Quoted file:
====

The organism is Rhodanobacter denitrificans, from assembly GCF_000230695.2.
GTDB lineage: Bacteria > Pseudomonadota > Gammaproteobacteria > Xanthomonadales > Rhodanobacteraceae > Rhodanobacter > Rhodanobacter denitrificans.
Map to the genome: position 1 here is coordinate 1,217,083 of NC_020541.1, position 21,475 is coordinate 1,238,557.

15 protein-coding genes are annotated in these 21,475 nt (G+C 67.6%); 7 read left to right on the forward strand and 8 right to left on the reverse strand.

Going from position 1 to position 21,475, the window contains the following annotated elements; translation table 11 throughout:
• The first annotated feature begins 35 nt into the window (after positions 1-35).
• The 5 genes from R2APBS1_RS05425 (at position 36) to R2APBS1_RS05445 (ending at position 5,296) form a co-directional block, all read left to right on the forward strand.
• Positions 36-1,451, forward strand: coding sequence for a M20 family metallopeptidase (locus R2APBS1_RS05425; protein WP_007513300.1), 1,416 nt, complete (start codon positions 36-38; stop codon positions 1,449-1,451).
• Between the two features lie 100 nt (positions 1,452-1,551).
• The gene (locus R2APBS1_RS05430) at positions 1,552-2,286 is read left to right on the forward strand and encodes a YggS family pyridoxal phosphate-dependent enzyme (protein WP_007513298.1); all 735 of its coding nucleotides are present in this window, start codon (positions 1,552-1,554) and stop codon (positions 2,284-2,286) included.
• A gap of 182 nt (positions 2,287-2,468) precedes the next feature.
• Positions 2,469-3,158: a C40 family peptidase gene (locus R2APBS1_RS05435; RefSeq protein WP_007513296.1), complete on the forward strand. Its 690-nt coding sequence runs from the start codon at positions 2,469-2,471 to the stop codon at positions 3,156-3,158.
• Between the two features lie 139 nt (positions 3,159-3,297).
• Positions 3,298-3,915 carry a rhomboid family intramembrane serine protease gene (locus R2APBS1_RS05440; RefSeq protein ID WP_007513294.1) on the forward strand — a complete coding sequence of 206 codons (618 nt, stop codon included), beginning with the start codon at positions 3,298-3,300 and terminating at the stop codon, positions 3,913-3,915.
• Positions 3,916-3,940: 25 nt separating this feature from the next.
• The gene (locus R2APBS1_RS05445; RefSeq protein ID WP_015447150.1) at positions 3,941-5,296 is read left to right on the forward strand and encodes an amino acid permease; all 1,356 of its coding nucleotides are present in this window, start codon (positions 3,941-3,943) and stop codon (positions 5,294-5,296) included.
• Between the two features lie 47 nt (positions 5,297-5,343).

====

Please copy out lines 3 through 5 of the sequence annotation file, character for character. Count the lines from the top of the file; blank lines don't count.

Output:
Map to the genome: position 1 here is coordinate 1,217,083 of NC_020541.1, position 21,475 is coordinate 1,238,557.

15 protein-coding genes are annotated in these 21,475 nt (G+C 67.6%); 7 read left to right on the forward strand and 8 right to left on the reverse strand.

Going from position 1 to position 21,475, the window contains the following annotated elements; translation table 11 throughout: